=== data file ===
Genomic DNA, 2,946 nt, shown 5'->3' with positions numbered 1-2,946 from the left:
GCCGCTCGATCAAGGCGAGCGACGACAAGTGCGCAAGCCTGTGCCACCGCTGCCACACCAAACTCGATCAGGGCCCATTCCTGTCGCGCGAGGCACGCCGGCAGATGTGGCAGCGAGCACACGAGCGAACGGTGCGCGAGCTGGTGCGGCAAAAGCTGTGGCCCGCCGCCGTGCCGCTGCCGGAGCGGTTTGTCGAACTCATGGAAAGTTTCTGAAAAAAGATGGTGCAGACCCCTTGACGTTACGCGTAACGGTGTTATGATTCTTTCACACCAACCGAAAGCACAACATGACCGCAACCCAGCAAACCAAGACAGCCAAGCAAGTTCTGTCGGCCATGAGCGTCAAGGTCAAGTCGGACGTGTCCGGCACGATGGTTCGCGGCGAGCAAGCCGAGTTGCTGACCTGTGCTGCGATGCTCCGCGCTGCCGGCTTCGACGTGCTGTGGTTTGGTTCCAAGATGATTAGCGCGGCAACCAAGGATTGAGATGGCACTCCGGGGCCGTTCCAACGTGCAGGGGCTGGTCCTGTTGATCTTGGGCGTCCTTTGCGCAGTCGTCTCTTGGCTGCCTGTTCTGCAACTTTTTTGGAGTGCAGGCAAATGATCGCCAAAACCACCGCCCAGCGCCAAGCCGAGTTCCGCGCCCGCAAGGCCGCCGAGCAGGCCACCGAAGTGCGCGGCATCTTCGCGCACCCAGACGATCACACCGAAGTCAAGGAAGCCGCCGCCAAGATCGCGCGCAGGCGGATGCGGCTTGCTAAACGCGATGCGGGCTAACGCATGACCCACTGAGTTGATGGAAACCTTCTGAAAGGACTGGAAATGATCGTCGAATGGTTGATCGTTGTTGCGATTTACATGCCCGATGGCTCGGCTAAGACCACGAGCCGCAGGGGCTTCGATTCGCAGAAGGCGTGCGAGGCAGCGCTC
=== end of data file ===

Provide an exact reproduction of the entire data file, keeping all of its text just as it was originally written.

Genomic DNA, 2,946 nt, shown 5'->3' with positions numbered 1-2,946 from the left:
GCCGCTCGATCAAGGCGAGCGACGACAAGTGCGCAAGCCTGTGCCACCGCTGCCACACCAAACTCGATCAGGGCCCATTCCTGTCGCGCGAGGCACGCCGGCAGATGTGGCAGCGAGCACACGAGCGAACGGTGCGCGAGCTGGTGCGGCAAAAGCTGTGGCCCGCCGCCGTGCCGCTGCCGGAGCGGTTTGTCGAACTCATGGAAAGTTTCTGAAAAAAGATGGTGCAGACCCCTTGACGTTACGCGTAACGGTGTTATGATTCTTTCACACCAACCGAAAGCACAACATGACCGCAACCCAGCAAACCAAGACAGCCAAGCAAGTTCTGTCGGCCATGAGCGTCAAGGTCAAGTCGGACGTGTCCGGCACGATGGTTCGCGGCGAGCAAGCCGAGTTGCTGACCTGTGCTGCGATGCTCCGCGCTGCCGGCTTCGACGTGCTGTGGTTTGGTTCCAAGATGATTAGCGCGGCAACCAAGGATTGAGATGGCACTCCGGGGCCGTTCCAACGTGCAGGGGCTGGTCCTGTTGATCTTGGGCGTCCTTTGCGCAGTCGTCTCTTGGCTGCCTGTTCTGCAACTTTTTTGGAGTGCAGGCAAATGATCGCCAAAACCACCGCCCAGCGCCAAGCCGAGTTCCGCGCCCGCAAGGCCGCCGAGCAGGCCACCGAAGTGCGCGGCATCTTCGCGCACCCAGACGATCACACCGAAGTCAAGGAAGCCGCCGCCAAGATCGCGCGCAGGCGGATGCGGCTTGCTAAACGCGATGCGGGCTAACGCATGACCCACTGAGTTGATGGAAACCTTCTGAAAGGACTGGAAATGATCGTCGAATGGTTGATCGTTGTTGCGATTTACATGCCCGATGGCTCGGCTAAGACCACGAGCCGCAGGGGCTTCGATTCGCAGAAGGCGTGCGAGGCAGCGCTC